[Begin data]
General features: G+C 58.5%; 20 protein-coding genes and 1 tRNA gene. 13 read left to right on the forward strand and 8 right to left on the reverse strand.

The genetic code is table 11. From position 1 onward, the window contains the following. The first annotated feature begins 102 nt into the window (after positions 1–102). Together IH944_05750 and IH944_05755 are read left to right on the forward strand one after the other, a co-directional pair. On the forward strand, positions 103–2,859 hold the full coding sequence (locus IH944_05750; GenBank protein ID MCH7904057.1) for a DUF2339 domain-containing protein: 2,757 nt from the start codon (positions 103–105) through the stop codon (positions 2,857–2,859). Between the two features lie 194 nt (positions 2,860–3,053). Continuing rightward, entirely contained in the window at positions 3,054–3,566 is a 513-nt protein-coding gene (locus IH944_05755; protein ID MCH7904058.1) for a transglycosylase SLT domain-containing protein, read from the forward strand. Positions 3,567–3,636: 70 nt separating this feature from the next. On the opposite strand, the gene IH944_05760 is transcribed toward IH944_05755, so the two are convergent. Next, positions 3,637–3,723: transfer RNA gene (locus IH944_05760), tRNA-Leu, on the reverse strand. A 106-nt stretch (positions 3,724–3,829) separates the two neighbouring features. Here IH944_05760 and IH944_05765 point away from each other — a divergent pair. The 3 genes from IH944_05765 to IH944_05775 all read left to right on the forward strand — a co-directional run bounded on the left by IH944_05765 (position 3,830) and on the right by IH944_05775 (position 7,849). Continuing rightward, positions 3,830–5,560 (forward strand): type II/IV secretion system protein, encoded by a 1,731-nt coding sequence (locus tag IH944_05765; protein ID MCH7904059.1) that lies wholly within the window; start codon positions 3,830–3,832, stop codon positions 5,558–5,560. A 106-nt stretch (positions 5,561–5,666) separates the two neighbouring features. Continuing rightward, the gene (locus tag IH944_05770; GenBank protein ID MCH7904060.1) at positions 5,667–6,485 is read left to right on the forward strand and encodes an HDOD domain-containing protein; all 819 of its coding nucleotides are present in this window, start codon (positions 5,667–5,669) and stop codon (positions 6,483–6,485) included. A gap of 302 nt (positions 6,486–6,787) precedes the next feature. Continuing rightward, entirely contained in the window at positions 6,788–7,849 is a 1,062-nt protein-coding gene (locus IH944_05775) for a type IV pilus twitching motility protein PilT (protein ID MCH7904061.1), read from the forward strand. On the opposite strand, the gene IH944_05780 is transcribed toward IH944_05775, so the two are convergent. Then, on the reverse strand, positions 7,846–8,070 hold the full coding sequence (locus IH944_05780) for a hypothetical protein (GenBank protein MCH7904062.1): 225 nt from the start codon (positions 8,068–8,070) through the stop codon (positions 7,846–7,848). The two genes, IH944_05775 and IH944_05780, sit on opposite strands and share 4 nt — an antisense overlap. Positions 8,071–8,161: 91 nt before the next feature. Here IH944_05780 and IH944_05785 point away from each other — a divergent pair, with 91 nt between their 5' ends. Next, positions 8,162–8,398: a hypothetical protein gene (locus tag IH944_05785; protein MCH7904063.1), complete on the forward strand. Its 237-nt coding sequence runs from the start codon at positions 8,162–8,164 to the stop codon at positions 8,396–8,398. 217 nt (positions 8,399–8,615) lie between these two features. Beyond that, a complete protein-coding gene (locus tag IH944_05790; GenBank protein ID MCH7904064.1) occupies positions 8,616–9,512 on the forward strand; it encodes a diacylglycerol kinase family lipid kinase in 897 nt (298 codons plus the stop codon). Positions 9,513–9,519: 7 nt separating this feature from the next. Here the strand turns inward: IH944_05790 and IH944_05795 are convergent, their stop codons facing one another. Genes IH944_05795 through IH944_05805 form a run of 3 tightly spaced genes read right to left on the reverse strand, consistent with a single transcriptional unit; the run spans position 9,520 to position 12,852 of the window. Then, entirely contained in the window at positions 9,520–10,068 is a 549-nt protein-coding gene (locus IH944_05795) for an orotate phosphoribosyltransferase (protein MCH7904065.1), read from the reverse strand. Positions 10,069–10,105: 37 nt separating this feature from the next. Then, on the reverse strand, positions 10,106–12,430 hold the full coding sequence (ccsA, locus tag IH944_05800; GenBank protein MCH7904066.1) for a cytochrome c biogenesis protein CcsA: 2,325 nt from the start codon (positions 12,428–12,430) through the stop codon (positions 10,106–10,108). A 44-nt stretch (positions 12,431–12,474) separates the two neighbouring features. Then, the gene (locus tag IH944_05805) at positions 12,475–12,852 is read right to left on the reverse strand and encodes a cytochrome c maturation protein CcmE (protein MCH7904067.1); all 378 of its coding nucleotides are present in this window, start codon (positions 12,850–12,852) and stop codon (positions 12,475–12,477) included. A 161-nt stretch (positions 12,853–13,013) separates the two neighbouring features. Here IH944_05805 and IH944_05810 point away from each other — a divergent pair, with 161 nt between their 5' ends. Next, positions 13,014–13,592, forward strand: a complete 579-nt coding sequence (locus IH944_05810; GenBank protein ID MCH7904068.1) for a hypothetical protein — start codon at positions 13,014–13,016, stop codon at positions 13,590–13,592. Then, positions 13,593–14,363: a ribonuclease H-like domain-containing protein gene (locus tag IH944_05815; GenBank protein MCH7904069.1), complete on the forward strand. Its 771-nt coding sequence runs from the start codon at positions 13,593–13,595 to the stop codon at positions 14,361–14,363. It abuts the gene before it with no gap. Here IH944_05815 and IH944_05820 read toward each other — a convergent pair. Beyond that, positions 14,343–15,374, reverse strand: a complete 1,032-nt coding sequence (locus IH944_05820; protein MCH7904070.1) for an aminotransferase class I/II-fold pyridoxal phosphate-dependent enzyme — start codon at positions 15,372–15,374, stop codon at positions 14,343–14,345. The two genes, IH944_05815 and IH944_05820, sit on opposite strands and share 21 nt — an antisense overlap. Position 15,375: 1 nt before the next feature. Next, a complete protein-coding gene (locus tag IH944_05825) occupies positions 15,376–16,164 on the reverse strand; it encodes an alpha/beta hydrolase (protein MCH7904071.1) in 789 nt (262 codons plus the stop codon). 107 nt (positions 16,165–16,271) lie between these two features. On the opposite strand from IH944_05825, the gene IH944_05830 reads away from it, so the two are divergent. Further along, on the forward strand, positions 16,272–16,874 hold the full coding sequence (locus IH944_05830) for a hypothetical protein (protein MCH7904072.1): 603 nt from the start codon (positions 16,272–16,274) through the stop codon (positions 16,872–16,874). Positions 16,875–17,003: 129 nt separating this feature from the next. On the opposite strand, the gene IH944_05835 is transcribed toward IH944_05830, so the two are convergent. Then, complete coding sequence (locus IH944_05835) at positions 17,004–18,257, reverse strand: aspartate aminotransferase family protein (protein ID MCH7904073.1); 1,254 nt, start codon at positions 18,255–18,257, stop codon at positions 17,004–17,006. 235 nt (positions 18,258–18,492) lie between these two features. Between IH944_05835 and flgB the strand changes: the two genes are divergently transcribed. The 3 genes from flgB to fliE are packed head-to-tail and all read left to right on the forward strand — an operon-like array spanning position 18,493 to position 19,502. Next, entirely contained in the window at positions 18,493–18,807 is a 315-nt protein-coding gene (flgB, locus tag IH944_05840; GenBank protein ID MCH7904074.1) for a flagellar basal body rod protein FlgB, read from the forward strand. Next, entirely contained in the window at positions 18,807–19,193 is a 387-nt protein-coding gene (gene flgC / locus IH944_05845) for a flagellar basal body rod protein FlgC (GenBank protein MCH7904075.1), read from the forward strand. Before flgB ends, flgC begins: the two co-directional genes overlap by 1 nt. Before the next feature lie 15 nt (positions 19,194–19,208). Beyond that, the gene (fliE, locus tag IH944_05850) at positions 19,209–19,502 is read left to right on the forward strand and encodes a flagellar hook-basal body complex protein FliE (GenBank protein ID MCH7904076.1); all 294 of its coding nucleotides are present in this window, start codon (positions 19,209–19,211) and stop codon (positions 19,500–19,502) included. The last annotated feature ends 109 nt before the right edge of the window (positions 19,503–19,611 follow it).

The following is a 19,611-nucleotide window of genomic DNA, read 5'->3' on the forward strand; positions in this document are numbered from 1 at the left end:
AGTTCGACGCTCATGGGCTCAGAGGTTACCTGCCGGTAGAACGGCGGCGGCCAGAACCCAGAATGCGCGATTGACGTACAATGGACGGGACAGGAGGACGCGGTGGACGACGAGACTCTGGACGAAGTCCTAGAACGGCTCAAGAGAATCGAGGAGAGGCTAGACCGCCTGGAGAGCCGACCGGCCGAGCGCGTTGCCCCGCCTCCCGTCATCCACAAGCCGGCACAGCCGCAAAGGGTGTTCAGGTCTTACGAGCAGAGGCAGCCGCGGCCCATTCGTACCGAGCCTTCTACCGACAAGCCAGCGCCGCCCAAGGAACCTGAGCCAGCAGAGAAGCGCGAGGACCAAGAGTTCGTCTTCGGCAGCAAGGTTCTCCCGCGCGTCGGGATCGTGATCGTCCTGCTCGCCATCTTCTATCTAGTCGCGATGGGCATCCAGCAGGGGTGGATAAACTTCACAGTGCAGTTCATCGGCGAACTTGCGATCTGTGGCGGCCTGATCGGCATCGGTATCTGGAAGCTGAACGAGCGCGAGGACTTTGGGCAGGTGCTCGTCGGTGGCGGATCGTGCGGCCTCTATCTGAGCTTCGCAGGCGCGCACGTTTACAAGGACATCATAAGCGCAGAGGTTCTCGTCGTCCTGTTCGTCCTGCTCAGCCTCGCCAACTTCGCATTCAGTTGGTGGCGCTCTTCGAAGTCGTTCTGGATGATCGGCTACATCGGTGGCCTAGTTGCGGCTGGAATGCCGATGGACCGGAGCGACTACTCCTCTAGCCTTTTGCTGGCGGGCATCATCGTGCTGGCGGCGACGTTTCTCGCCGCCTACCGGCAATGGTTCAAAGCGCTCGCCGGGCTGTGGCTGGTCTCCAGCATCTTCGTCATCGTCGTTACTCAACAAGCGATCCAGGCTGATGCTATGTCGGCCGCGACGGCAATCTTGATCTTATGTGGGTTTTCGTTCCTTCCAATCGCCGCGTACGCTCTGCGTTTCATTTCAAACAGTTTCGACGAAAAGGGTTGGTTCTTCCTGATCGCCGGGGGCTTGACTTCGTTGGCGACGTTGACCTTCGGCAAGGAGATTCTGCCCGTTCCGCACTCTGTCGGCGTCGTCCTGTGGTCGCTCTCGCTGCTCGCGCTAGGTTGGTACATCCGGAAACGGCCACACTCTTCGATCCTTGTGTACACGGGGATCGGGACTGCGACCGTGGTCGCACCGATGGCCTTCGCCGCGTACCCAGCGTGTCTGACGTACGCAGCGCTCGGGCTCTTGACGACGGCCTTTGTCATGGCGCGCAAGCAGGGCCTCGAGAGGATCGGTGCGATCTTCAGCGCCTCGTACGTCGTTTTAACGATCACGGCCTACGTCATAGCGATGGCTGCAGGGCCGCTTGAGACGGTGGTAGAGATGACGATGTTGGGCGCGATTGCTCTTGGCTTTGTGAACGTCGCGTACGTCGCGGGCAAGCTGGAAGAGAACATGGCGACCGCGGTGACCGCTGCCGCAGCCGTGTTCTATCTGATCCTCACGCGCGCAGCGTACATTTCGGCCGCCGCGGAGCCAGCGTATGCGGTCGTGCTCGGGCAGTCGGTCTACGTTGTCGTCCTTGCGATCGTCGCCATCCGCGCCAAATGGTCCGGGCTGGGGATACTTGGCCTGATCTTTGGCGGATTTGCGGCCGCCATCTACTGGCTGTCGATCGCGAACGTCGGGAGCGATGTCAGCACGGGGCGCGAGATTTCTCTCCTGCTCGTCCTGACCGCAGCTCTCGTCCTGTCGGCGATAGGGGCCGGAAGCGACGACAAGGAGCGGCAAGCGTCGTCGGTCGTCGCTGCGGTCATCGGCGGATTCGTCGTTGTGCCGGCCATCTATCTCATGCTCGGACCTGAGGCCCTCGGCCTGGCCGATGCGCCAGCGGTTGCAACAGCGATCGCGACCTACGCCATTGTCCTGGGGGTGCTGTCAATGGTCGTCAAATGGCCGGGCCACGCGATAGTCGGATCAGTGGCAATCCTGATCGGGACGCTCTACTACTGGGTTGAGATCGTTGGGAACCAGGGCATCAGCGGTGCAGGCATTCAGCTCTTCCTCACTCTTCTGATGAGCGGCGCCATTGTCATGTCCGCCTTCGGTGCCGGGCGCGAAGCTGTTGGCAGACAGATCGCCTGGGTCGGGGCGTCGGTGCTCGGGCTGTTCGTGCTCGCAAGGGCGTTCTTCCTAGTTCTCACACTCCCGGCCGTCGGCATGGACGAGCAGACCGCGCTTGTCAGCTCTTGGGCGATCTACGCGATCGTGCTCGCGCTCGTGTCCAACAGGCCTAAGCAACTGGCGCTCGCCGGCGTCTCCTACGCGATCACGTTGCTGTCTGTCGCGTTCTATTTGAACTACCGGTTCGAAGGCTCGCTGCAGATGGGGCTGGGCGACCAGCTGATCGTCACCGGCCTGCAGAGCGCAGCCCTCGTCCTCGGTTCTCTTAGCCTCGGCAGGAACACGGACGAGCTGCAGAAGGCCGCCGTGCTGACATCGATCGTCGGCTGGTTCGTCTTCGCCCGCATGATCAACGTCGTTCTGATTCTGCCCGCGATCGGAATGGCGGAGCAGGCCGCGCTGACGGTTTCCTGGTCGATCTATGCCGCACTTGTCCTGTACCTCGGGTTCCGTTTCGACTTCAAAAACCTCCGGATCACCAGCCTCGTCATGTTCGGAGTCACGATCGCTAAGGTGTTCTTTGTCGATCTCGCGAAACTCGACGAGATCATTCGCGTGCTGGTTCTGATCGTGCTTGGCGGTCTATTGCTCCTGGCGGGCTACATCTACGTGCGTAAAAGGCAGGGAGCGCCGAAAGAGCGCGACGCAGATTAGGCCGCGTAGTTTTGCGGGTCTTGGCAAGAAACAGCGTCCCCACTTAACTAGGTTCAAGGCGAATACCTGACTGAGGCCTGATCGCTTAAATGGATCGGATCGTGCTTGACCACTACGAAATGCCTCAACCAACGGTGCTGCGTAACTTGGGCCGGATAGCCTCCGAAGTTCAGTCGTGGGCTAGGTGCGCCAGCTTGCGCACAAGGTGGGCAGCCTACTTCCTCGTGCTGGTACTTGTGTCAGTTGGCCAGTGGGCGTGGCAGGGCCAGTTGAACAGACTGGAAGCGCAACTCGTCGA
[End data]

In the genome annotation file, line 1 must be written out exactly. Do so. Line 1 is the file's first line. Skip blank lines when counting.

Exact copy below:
General features: G+C 58.5%; 20 protein-coding genes and 1 tRNA gene. 13 read left to right on the forward strand and 8 right to left on the reverse strand.